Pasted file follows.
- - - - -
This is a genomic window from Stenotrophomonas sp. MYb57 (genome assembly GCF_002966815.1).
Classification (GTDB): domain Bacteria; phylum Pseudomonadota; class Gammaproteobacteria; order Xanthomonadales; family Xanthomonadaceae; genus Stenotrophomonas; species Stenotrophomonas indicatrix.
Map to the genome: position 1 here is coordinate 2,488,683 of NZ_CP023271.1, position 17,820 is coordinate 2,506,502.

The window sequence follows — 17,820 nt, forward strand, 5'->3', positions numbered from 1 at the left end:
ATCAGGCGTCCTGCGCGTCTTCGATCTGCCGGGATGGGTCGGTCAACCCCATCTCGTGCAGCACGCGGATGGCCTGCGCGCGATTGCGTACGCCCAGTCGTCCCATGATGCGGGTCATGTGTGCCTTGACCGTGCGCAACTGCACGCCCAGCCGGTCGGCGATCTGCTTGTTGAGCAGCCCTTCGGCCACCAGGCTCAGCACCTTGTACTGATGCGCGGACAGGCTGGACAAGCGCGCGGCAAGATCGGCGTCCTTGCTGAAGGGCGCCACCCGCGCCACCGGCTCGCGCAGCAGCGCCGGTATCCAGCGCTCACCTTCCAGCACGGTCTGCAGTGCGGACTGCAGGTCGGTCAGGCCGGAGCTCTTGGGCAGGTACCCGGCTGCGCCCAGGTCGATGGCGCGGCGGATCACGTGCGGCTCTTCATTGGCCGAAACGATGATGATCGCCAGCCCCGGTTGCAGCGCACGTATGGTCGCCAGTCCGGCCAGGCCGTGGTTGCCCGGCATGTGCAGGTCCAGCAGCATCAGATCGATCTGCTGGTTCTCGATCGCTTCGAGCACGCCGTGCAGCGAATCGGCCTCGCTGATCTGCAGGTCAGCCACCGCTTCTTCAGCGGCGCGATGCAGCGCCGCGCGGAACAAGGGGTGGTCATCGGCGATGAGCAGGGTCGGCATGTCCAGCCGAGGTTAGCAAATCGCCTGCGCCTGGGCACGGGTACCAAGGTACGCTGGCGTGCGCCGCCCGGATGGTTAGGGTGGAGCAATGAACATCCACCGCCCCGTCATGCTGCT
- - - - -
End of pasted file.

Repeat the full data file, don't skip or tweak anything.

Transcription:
This is a genomic window from Stenotrophomonas sp. MYb57 (genome assembly GCF_002966815.1).
Classification (GTDB): domain Bacteria; phylum Pseudomonadota; class Gammaproteobacteria; order Xanthomonadales; family Xanthomonadaceae; genus Stenotrophomonas; species Stenotrophomonas indicatrix.
Map to the genome: position 1 here is coordinate 2,488,683 of NZ_CP023271.1, position 17,820 is coordinate 2,506,502.

The window sequence follows — 17,820 nt, forward strand, 5'->3', positions numbered from 1 at the left end:
ATCAGGCGTCCTGCGCGTCTTCGATCTGCCGGGATGGGTCGGTCAACCCCATCTCGTGCAGCACGCGGATGGCCTGCGCGCGATTGCGTACGCCCAGTCGTCCCATGATGCGGGTCATGTGTGCCTTGACCGTGCGCAACTGCACGCCCAGCCGGTCGGCGATCTGCTTGTTGAGCAGCCCTTCGGCCACCAGGCTCAGCACCTTGTACTGATGCGCGGACAGGCTGGACAAGCGCGCGGCAAGATCGGCGTCCTTGCTGAAGGGCGCCACCCGCGCCACCGGCTCGCGCAGCAGCGCCGGTATCCAGCGCTCACCTTCCAGCACGGTCTGCAGTGCGGACTGCAGGTCGGTCAGGCCGGAGCTCTTGGGCAGGTACCCGGCTGCGCCCAGGTCGATGGCGCGGCGGATCACGTGCGGCTCTTCATTGGCCGAAACGATGATGATCGCCAGCCCCGGTTGCAGCGCACGTATGGTCGCCAGTCCGGCCAGGCCGTGGTTGCCCGGCATGTGCAGGTCCAGCAGCATCAGATCGATCTGCTGGTTCTCGATCGCTTCGAGCACGCCGTGCAGCGAATCGGCCTCGCTGATCTGCAGGTCAGCCACCGCTTCTTCAGCGGCGCGATGCAGCGCCGCGCGGAACAAGGGGTGGTCATCGGCGATGAGCAGGGTCGGCATGTCCAGCCGAGGTTAGCAAATCGCCTGCGCCTGGGCACGGGTACCAAGGTACGCTGGCGTGCGCCGCCCGGATGGTTAGGGTGGAGCAATGAACATCCACCGCCCCGTCATGCTGCT